Park district Chairman Scott Wallace could not be reached for comment Friday afternoon.
Clinton said he’s hopeful the city, park district and other stakeholder groups can be in agreement by the end of the year, with a broadly supported plan, estimates of how much it might cost and where funding could be found, and a loose timeline for moving forward.
Figurski said he will be providing information rather than making any recommendations to the City Council and the park board on Tuesday. He said he anticipates another round of public outreach in September once a preferred alternative on how to proceed is identified.
A title company asked to verify the claims of a family that purports to own the land beneath Mirror Pond said this week it cannot do so.
For the last year, officials have said the land beneath the pond belongs to the heirs of Clyde McKay, who moved to Bend in 1911 and shaped development of the town. According to the family story, McKay kept the land under the Deschutes River, when property along the river was divided into lots.
However, the story has proved difficult to substantiate the more people look into it. A search of Deschutes County Assessor’s records turned up no evidence that the McKay family owns or pays taxes on land under the Deschutes River. The Bend Park & Recreation District and the city of Bend have not obtained deeds or other documents to back up the McKay family’s ownership claims.
The Bulletin asked AmeriTitle to prepare a title report on land under Mirror Pond. On Thursday, Chuck Sheffield, a vice president of AmeriTitle, said the company could not provide a clear record of ownership.
“I don’t think we probably can produce anything for you that would be meaningful, given that it’s a body of water,” Sheffield said. “The ownership of the land under the body of water presents complex legal issues. I think any report that we were able to produce would likely say in the end it would take court interpretation to determine ownership under the pond.”
Sheffield said he was not familiar with details of AmeriTitle’s earlier research on Mirror Pond for Bill Smith, the developer of the Old Mill District and a member of the Mirror Pond Steering Committee.
The steering committee is taking a lead role in determining what should be done to address siltation in Mirror Pond. Last year, Smith asked a title company to research pond ownership, and he reported back to other committee members that the McKay family owns 90 percent of the land under Mirror Pond.
Several of the possibilities being considered by the steering committee — dredging Mirror Pond and using sediment to build out the river banks, removing the dam that created the pond, and other options — could create or uncover more dry land along the river, bringing the McKay family’s claim to the forefront.
“I think long term, it would be nice if it were in public ownership, so that’s something we probably need to talk to (the owners) about,” park district director Don Horton said recently. “It’s certainly used as a public resource and has been for 100 years.”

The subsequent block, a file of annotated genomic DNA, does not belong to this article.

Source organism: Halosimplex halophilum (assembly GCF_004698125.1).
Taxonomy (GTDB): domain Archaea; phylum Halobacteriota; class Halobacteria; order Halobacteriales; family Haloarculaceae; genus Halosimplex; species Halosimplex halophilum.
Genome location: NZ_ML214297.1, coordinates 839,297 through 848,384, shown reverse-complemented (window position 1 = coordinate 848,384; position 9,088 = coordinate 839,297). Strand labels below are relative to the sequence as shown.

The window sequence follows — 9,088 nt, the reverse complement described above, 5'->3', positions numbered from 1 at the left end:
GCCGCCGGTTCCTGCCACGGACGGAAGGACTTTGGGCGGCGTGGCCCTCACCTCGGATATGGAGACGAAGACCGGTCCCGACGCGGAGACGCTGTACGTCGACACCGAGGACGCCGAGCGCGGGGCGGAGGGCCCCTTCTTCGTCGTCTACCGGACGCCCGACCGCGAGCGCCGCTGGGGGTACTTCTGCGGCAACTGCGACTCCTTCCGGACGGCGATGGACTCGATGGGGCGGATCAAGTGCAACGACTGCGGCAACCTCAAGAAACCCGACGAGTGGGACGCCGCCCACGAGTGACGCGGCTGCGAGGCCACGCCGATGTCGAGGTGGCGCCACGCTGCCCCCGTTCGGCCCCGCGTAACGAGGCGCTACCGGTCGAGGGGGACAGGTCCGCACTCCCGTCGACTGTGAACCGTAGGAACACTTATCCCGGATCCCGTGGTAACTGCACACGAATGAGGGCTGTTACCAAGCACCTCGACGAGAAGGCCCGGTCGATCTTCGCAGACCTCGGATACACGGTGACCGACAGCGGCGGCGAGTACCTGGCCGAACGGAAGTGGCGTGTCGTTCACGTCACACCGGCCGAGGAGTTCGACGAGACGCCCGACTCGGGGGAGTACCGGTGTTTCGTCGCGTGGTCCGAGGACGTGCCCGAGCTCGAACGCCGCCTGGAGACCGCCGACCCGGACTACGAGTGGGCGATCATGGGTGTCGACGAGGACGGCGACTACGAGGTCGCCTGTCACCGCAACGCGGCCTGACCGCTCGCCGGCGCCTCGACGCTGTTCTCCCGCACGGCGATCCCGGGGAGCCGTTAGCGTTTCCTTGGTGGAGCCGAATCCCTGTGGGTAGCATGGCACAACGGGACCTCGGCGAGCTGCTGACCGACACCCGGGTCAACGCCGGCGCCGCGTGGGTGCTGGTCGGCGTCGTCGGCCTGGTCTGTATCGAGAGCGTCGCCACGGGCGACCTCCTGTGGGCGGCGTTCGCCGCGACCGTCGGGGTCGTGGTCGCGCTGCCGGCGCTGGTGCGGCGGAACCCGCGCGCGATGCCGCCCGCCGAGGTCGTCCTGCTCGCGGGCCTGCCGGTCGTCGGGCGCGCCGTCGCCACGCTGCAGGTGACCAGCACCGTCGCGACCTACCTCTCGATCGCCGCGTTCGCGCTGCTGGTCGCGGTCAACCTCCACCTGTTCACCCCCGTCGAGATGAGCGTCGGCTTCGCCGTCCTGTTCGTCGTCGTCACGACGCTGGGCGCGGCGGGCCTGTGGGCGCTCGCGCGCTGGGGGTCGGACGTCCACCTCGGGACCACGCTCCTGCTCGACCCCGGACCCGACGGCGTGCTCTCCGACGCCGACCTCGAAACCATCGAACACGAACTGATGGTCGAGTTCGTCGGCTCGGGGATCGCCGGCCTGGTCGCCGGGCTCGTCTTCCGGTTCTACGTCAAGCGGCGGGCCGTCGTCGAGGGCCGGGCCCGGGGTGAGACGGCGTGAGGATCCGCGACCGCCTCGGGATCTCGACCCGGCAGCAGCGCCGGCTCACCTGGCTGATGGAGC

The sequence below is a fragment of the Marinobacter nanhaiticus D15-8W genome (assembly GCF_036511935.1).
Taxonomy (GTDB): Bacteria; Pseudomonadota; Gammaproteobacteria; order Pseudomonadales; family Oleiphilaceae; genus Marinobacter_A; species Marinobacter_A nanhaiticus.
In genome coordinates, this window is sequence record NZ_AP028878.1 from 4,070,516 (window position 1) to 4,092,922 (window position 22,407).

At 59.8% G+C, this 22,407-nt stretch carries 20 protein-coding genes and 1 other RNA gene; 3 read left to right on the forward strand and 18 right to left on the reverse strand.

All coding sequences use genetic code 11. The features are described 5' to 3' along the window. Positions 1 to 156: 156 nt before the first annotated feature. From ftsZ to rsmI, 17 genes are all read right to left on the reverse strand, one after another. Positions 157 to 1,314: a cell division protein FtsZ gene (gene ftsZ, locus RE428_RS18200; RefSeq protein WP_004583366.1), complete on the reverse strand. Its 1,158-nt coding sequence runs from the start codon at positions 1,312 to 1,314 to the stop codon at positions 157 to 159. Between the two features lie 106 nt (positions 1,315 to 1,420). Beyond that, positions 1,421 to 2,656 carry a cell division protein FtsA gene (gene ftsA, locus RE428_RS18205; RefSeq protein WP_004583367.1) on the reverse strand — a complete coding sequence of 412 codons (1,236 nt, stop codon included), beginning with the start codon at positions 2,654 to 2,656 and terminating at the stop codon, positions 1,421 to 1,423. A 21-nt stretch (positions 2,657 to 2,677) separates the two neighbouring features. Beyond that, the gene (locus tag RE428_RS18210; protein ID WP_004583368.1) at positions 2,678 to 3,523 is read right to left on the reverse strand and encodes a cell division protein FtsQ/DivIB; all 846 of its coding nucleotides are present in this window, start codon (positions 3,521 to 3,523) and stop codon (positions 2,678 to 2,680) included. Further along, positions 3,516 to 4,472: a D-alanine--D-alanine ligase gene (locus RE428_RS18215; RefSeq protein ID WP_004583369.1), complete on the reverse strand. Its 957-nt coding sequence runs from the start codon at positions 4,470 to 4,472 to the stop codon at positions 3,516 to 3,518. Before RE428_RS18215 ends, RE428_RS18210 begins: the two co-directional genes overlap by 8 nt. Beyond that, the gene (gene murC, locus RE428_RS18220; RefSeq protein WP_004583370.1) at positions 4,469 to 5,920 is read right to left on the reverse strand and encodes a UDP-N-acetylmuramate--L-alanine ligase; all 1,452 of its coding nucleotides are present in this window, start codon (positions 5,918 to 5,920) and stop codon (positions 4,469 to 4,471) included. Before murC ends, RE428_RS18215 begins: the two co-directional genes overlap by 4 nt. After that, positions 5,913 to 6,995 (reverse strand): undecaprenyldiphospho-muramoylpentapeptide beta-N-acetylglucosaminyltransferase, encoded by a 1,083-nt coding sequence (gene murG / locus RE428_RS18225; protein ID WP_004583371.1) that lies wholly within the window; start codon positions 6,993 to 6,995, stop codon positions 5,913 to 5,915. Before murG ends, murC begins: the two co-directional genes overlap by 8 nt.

The park district board is scheduled to meet with the City Council on Tuesday, and Horton said they will spend part of the meeting behind closed doors, talking about pond ownership.
Horton recently met with AmeriTitle staff who researched pond ownership for Smith, and Horton said the company has a pile of documents several inches thick that support the McKay family’s claim to the land. The meeting cast some doubt on the validity of the family’s claim, Horton said.
“We’ve asked (an AmeriTitle employee), would he be willing to provide title insurance if we were to buy the property,” Horton said Thursday. The company was unsure it could provide title insurance, Horton said, and “if they’re not willing to provide title insurance, to me it just raises a question about ownership. Usually, when you buy a property, you can get title insurance.”
Bruce McKay, grandson of Clyde McKay, contends his family’s claim to the land is valid. McKay spoke with The Bulletin last year, but could not be reached for comment Thursday.
As for whether the McKay family would be willing to sell the land to the park district, “We haven’t looked into that in any detail,” Horton said.
The district bought submerged land as part of the acquisition for Miller’s Landing park, near Colorado Avenue. However, the property valuation in these cases focuses on how much the dry land is worth, Horton said.
“This one would be very unusual,” Horton said of a possible purchase of land under Mirror Pond. “If we were to go in and buy it, it would all be land under the water. How do you value that? We’ll have to have it appraised.”
“If the preferred alternative creates high and dry land on their property, then (the McKay family) could see it would have a higher value,” Horton said. “If we acquire it, we want to acquire it as land under the water.”
Horton said there is no incentive for the McKay family to provide proof that it owns the land under Mirror Pond.
“There’s nothing for them to gain,” Horton said. “They’ll just sit there and let it grow up.”